To become familiar with the history of watercolor;
To become familiar with various watercolor artists throughout time;To make connections between watercolor purposes and techniques from long ago to its uses today.
Watercolor was first used in egyptian cave paintings by mixing pigments with water. These primitive paintings can date back as far as 15,000 BCE.
Albrecht Durer is considered the man we give credit to for the modern day watercolor. He has many amazing pieces and mastered the ways of watercolor. He painted detailed landscapes as well as still lives. One piece that I found Incredible is this:
The Wing of a Roller
Two other noteworthy watercolor artists are Anthony Van Dyck, 1599-1641, and Claude Lorraine, a 17th century artist. Anthony’s work is colorful and sort of minimal but has a very whimsical look to it. this piece shows depth even though it is a fairly close viewed painting.
Anthony Van Dyck
Claude’s work is blotchy and simple yet shows detail and the viewer is able to see a scene. Most of his other work is highly detailed.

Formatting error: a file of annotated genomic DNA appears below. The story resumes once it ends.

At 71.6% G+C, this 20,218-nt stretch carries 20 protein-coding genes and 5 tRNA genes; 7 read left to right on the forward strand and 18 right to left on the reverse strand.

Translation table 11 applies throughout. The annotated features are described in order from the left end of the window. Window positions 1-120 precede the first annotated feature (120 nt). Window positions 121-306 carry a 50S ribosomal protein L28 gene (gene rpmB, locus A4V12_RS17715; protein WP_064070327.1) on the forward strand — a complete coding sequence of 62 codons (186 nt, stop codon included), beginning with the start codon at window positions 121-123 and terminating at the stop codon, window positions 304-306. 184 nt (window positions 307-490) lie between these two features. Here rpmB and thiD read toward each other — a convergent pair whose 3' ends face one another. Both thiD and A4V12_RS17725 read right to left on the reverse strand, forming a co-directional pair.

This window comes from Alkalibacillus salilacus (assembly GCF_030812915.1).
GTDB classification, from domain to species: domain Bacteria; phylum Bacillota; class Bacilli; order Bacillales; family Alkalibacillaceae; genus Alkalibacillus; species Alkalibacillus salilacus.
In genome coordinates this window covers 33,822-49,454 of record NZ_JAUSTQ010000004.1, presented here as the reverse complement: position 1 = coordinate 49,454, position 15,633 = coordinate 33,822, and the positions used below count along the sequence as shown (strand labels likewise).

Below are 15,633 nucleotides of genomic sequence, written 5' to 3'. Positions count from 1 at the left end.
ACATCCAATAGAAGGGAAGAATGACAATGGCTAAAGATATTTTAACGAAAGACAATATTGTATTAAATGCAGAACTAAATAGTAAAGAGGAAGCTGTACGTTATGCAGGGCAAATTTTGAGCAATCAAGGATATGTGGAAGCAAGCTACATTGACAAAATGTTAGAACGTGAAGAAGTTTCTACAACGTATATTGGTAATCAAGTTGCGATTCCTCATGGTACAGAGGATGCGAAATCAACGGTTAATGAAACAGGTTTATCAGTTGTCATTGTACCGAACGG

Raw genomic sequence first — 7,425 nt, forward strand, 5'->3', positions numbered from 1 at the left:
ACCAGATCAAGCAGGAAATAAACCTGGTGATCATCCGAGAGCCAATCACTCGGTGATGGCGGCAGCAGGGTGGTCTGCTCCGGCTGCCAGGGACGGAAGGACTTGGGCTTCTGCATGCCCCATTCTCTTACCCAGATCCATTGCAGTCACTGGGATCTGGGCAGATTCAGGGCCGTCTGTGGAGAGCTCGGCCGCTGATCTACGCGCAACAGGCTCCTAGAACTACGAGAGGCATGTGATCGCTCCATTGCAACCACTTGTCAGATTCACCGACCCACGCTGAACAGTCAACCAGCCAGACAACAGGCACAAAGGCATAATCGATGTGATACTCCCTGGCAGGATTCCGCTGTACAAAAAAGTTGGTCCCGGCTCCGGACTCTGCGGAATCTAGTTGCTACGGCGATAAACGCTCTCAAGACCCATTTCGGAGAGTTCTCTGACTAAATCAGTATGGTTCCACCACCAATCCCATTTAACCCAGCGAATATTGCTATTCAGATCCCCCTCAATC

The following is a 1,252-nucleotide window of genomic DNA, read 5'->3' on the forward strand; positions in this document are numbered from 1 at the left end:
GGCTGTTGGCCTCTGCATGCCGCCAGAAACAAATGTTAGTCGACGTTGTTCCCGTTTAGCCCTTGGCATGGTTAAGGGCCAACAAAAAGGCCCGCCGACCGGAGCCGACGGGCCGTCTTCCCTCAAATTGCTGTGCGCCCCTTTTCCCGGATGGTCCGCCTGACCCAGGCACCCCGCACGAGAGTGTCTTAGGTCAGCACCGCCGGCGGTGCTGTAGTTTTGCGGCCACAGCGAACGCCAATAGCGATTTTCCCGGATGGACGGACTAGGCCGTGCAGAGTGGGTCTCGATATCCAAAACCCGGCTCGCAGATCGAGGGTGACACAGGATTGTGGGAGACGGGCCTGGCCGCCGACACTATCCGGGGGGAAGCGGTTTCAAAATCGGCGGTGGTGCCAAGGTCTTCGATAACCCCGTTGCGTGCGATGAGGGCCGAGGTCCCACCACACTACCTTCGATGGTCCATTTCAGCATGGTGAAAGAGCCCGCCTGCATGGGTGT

Landscape with River, View of the Tiber from Monte Mario, Rome
In the 1800s and early 1900s the art form became very much in demand and there were many exhibitions . National academies of watercolor artists were formed in most western nations. The Canadian Society of Painters in Water Color was founded in 1925. At this point watercolor was at its peak.
In the 1700s women were coloring black and white prints with watercolor for fun. In the 1800s it became a very serious art form for women, especially in Europe. It became a tutor based art form that even Queen Victoria took up.
In the late 1970s and 80s there was a revival of interest in old watercolor paintings. The ones that survived from the old academies were cherished. There are a few types of watercolors used today most of them are earth-friendly, but there are also many high quality watercolors with some experimentation on glazes to protect the art.